Government’s Sur-Reply Part 12: Explaining The President’s Statements on the Limits of Executive Power

February 7th, 2015

In the lead-up to NFIB v. Sebelius, one statement that lived to haunt the President was his quip to George Stephanopoulos that Obamcare was “not a tax” It even came up during oral arguments before the Court, as the pinned Solicitor General tried to evade the question, as I recount in Unprecedented:

Justice Scalia was not persuaded that the penalty was a tax for any purposes. On the next day, he asked Verrilli directly, “The president said it wasn’t a tax, didn’t he? . . . Is it a tax or not a tax? The president didn’t think it was.” Verrilli, no doubt frustrated by this question, evaded it with some Washington-spin: the president, Verrilli noted, had said that the penalty “wasn’t a tax increase,” but he didn’t say it wasn’t a tax. A new tax must logically be a tax increase.

In response to the President’s moment of candor, the Solicitor General was only able to save the law by explaining that it actually was a tax.

After NFIB v. Sebelius was decided, and Obamacare actually went into effect, another one of the President’s oft-repeated statements haunted him big time–“If you like your plan, you can keep your plan.” This was always an abject lie, as Obamacare forced people to leave non-compliant plans, and in the months leading up to the rollout of, the Administration took steps to make it even harder to renew old plans. This whopper was voted the Politifact Lie of the Year.

In response to this lack of candor, the Obama Administration implemented the “administrative fix,” which waived the individual mandate’s penalty for millions, and grandfathered plans that were noncompliant under federal law.

I think we can now add a third to this list of Presidential talking points. With respect to his immigration executive action the President said quite clearly “I just took an action to change the law.” This was absolutely the truth. He did change the law–or more precisely, suspend it. Now, this statement was quoted several times by the Texas suit against the action. Texas also quoted at length statements made by the President that he lacked the power to defer the deportations.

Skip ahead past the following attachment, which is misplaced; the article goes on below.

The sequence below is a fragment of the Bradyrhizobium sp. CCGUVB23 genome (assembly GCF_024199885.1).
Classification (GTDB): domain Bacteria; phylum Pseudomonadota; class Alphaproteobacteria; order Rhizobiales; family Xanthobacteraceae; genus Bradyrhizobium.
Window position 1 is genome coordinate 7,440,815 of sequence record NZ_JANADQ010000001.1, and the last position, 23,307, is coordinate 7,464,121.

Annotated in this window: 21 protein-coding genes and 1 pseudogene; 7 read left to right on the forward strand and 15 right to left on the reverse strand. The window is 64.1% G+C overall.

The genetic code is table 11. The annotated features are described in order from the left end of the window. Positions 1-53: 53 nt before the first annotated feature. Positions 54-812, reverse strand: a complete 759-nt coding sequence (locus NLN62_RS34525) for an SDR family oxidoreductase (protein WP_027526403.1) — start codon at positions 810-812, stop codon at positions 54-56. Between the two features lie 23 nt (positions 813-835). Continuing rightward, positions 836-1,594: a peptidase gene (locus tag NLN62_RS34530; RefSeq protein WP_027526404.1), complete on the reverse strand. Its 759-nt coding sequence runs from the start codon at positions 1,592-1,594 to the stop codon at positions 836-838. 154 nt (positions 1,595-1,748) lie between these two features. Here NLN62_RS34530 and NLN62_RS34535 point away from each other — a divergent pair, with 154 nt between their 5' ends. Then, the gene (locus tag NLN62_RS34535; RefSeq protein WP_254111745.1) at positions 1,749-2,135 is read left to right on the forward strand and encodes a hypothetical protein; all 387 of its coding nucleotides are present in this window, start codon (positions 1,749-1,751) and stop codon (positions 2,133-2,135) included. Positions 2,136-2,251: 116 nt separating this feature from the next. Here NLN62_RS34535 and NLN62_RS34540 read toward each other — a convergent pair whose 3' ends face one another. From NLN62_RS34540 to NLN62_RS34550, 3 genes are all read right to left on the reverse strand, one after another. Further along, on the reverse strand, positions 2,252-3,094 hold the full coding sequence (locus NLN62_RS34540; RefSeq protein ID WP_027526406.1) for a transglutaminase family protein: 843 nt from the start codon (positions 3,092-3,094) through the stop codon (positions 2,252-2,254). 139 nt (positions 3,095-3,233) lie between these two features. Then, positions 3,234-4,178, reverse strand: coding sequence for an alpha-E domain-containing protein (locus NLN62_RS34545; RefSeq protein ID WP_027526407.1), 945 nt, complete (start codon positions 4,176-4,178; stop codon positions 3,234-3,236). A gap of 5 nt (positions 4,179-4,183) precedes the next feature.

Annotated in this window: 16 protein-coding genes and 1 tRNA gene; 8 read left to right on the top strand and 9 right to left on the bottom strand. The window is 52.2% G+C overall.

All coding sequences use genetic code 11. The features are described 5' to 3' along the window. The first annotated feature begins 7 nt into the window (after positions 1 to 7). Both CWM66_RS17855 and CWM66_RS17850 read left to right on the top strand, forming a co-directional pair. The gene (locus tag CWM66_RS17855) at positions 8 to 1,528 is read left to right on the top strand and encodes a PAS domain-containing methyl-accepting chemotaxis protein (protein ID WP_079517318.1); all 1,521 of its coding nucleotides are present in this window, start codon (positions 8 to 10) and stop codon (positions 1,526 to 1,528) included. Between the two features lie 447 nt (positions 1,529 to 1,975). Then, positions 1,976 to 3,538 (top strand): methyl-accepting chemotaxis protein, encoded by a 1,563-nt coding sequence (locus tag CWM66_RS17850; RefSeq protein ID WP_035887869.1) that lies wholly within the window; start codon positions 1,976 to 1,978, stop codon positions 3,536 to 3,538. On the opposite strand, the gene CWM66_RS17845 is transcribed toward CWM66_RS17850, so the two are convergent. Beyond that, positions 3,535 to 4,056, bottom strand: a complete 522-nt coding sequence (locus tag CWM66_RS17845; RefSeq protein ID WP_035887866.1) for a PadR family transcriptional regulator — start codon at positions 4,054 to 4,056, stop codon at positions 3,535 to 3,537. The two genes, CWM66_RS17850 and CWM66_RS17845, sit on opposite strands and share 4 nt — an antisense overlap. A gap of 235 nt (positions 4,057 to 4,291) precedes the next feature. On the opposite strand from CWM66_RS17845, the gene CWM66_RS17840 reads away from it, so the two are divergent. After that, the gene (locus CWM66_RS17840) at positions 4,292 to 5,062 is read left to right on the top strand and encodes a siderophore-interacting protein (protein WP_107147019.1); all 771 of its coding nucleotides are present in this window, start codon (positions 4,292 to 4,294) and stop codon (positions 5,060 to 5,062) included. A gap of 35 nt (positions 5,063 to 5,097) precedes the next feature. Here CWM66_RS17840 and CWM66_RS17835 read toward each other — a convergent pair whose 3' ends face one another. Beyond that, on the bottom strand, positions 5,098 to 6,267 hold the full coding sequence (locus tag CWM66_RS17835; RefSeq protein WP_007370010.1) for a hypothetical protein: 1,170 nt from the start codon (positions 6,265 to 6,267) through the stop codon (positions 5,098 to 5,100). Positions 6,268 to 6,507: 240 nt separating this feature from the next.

Once again, the DOJ has to defend this statement. In its sur-reply, it writes:

Plaintiffs mischaracterize the President’s prior statements concerning the Executive’s inability to grant a non-statutory path to lawful immigration status (which the Secretary has not done here) as implying that the immigration laws and other congressional enactments do not confer discretion upon the Secretary to prioritize removals, including through the use of deferred action. But no such concession has been made, and Supreme Court precedent makes clear that such discretion continues to exist. See Arizona, 132 S. Ct. at 2499; AAADC, 525 U.S. at 483-84.

Oh, “such concession[s]” were made. These statements were made directly in the context of whether the President could use deferred action to stop deportations.

If I may quote at some length from Part II, the President directly stated that he could not defer the deportations of the parents of U.S. Citizens.

DAPA bears a similar pedigree to DACA. From 2012 through 2014, the Congress considered comprehensive immigration reform. During this time, the President consistently stated that he lacked the authority to defer deportations of more aliens. Further, he reasserted that he pushed the boundaries as far as he could with DACA. His comments ranged from the general, to the very specific. First, he explained that the Constitution imposes limits on what he can do as President: “[A]s the head of the executive branch, there’s a limit to what I can do. . . . [U]ntil we have a law in place that provides a pathway for legalization and/or citizenship for the folks in question, we’re going to continue to be bound by the law.”[1]

Second, during the Presidential debate that said he could not stretch his executive powers any further beyond DACA: “we’re also a nation of laws. So what I’ve said is, we need to fix a broken immigration system. And I’ve done everything that I can on my own.”[2] Third, the President directly refuted the notion that he could defer removals to protect families. During a Google+ Hangout on immigration reform, a question was asked about whether the President could halt deportations to prevent breaking up families. The President replied “This is something I’ve struggled with throughout my presidency. The problem is that you know I’m the president of the United States, I’m not the emperor of the United States. My job is to execute the laws that are passed. Congress has not changed what I consider to be a broken immigration system. And what that means is that we have certain obligations to enforce the laws that are in place.”[3] However, with DACA the President stressed, “we’ve kind of stretched our administrative flexibility as much as we can.”[4]